Since the origin of the world, in the animal kingdom, females have given birth and nurtured their spawn. Yet, some exceptions exist where modern male fish care for eggs and young! Who are these underwater caring fathers outdoing human dads?
The best underwater dads
The Cardinal Fish: the male fish who looks after his babies in his mouth
Cardinal Fish or Banggai are mouthbrooders, where males carry eggs in their mouth. The female will release an egg mass close to the chosen male and after the male fertilises the eggs, he will take them into his mouth to carry them during the incubation period, until the fry are ready to hatch. As he incubates the eggs the male cardinal fish will open its mouth to rotate the egg mass from time to time, to keep them clean and aerated. At times he will partially expel the eggs before sucking them back in. The male broods the eggs in his mouth for up to 30 days, during which it does not feed! Some males may show partial brood cannibalism, by eating up to 30% of their brood, during this period!
Crédit: Jim Catlin Photography
The Lumpsucker: the most self-sacrificing dad
The lumpsucker, also known as lumpfish, sea hen, henfish, heads in the spring to very shallow inshore waters to breed. The female will lay the eggs which are fertilized by the male. The male lumpfish guards the egg mass, never leaving it except to drive off some intruder. When the tide’s in, he uses his fins or tail to keep water circulating over all of the eggs. When the tide recedes, however, the lumpsucker goes the extra mile by staying put. He remains with his eggs by attaching himself to the rocks with a sucker formed from his pelvic fins, a kamikaze move exposing him to hungry gulls and crows!
The Seahorse: the male fish who gives birth
Seahorses are the only fish that experience true male pregnancy. When mating, female seahorses deposit their eggs, between 100 and 200, into the male’s pouch. The female leaves right after the mating. The male incubates the eggs for a period of up to 45 days, regulating the temperature and caring for them until they hatch. When the tiny seahorses are ready to be born, the male undergoes muscular contractions to expel the young from the pouch which can last up to 4 days… The dad may mate and receive a new load of eggs within hours or days!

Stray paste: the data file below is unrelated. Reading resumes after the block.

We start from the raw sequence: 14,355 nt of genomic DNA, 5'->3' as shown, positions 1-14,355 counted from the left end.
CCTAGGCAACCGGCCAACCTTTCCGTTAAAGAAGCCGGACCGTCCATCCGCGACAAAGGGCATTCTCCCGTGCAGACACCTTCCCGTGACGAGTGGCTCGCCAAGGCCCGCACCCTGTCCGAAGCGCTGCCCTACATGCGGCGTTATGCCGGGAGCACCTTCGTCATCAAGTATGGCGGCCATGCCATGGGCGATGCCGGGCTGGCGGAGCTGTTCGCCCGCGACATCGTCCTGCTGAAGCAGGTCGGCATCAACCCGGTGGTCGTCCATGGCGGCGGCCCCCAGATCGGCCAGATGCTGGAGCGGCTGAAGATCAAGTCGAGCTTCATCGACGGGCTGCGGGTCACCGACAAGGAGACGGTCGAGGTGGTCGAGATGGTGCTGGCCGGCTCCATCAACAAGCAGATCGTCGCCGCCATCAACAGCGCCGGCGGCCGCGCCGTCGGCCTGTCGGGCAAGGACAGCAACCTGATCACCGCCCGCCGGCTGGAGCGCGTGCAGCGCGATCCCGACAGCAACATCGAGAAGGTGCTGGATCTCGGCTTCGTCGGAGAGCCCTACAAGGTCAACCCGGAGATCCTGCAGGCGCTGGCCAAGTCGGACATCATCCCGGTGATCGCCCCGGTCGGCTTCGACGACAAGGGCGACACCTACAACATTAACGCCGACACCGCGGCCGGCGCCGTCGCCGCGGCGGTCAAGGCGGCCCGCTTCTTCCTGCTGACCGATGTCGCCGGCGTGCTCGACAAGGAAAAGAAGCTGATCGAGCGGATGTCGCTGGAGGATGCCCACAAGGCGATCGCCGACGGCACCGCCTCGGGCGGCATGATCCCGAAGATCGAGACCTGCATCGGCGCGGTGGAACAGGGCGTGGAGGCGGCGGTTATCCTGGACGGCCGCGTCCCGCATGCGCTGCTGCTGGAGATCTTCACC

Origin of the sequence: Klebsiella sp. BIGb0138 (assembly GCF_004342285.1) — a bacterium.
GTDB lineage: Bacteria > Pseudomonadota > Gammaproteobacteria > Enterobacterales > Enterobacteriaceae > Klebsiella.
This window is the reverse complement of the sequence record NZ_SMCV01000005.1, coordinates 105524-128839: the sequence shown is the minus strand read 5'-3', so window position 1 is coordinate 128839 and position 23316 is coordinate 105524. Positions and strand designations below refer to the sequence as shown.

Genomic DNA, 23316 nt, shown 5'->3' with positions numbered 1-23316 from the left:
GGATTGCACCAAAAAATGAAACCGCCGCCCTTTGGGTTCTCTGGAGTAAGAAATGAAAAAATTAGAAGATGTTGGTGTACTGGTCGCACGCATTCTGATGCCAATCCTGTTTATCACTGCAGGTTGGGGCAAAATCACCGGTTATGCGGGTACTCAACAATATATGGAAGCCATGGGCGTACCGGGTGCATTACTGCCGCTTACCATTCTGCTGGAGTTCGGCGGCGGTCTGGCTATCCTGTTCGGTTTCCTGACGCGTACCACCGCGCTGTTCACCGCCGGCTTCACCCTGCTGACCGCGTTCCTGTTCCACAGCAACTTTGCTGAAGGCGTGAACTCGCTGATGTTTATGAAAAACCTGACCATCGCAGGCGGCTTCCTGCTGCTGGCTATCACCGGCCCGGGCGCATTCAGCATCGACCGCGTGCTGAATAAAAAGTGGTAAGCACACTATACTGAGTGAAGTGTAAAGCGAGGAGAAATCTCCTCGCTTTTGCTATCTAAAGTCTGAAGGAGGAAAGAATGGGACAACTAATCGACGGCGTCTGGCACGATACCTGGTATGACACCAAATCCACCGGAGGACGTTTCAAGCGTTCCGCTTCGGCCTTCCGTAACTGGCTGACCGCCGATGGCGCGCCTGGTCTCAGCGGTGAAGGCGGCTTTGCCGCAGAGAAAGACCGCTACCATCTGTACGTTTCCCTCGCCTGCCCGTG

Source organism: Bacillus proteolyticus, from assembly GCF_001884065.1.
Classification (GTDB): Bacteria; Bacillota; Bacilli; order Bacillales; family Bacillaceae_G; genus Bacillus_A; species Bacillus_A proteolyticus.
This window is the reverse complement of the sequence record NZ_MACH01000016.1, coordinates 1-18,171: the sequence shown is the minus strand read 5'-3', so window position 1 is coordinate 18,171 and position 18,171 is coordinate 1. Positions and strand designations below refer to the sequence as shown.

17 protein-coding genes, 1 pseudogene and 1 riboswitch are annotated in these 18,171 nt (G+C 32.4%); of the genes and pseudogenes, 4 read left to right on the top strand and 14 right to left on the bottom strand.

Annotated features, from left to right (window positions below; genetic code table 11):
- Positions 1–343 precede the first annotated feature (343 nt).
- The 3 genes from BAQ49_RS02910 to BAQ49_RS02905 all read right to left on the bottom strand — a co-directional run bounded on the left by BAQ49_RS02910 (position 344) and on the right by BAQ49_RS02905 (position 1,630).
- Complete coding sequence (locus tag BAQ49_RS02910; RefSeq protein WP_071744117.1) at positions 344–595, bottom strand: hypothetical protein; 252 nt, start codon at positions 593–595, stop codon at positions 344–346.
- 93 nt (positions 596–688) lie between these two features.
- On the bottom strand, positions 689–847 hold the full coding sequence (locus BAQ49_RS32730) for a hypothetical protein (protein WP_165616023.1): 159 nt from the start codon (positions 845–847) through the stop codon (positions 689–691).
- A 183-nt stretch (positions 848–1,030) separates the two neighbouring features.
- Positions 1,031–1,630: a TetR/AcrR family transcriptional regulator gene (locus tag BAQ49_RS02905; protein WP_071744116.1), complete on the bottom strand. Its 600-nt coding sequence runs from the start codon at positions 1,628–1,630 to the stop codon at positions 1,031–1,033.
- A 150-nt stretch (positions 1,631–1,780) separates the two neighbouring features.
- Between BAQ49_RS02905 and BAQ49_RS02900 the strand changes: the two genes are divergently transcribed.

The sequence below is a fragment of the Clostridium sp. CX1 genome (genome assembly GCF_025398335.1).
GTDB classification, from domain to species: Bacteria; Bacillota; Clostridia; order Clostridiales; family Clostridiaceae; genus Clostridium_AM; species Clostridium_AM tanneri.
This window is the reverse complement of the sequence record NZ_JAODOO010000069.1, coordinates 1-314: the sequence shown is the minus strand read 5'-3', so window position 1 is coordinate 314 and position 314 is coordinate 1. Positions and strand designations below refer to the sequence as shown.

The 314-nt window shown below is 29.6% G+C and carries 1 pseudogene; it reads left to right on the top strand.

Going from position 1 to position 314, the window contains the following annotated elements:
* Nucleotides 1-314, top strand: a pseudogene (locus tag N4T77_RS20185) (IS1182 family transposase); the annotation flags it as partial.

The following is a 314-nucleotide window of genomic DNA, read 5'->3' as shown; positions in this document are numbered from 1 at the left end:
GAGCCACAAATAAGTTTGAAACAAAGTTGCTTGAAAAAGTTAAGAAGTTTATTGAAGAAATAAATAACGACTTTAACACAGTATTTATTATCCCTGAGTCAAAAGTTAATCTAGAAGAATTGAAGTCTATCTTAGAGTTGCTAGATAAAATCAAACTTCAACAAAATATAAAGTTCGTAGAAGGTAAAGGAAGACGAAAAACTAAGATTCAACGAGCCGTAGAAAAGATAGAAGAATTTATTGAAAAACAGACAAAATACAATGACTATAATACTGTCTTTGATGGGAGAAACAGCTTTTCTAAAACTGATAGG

The Sea Spider: the male fish who carries the babies
The future sea spider or pycnogonid dad, small marine animal living in Northern European coastal waters, collects the eggs and carries them until hatching. Each male sea spider gathers the fertilized eggs into a ball using a pair of specialized appendages ovigers. Glands on the legs of the male sea spider release a cementing agent, which holds the egg mass together. The eggs remain attached to the male’s ovigers until they hatch. Over one season, males may carry several egg masses!
The stickleback: the male fish who builds and takes care of the nest
The male stickleback builds a nest with plant material, sand, and various debris which he glues together with a sticky substance secreted from his kidneys. He then attracts an egg-laying female with a zig-zag courtship dance and bright red colourings to his nest where she deposits 40 to 300 eggs. The male then takes care of the developing eggs by fanning them with his fins to provide oxygen. Once the eggs have hatched, he protects the small fry and teaches them self-defence from predators by chasing them. Model dad? Not quite, because like the cardinal fish, stickleback males sometimes consume their own eggs!
The Emperor Penguin: the male who stays behind and incubates the egg
At the beginning of Antarctica winter, emperor penguins traverse up 100 km across the ice to reach stable breeding grounds in extreme weather conditions. Upon arriving on the breeding grounds, emperor penguins mate, and two months later the female lays an egg. Once the egg is hatched, the female will pass the egg to the male to incubate. As there are no nesting supplies available on the ice mass, emperor penguins must create a safe, warm environment for the eggs using their own bodies. Careful to keep the egg sheltered, the male will balance the egg on his feet and cover it with a warm layer of feathered skin called a brood pouch. The female will return to the sea to hunt and feed for two months while the male stays behind and keeps the egg warm. Over the next couple months, the male emperor penguins must cope with the worst weather conditions on earth, all the while eating nothing. To withstand the harsh winds and blizzards, the penguins huddle together in groups. They take turns moving towards the inside of the pack, where it is warmer, thereby sustaining the entire group. Once the females arrive back at the colony, they regurgitate food for the hatchings to eat. At this time, the males can finally return to sea to fish, and the females will continue to care for the chicks. In the four months of travel, courtship and incubation, males may lose up to 40% of their body weight!
The Gulf Pipefish: the male fish who carries and broods the eggs
Gulf pipefish or Syngnathus scovelli is one of the only species whose males can become pregnant. The Gulf pipefish, a small 12 cm long fish that mainly lives in warm waters, is a modern and responsible dad who takes care of his offspring. He selects the eggs, and to ensure his future offspring is strong, he only keeps about 40 of them. The eggs are then laid into a special pouch in the male’s pouch and he incubates them for about 14 days until they hatch, feeding them oxygen and nutrition through the pouch.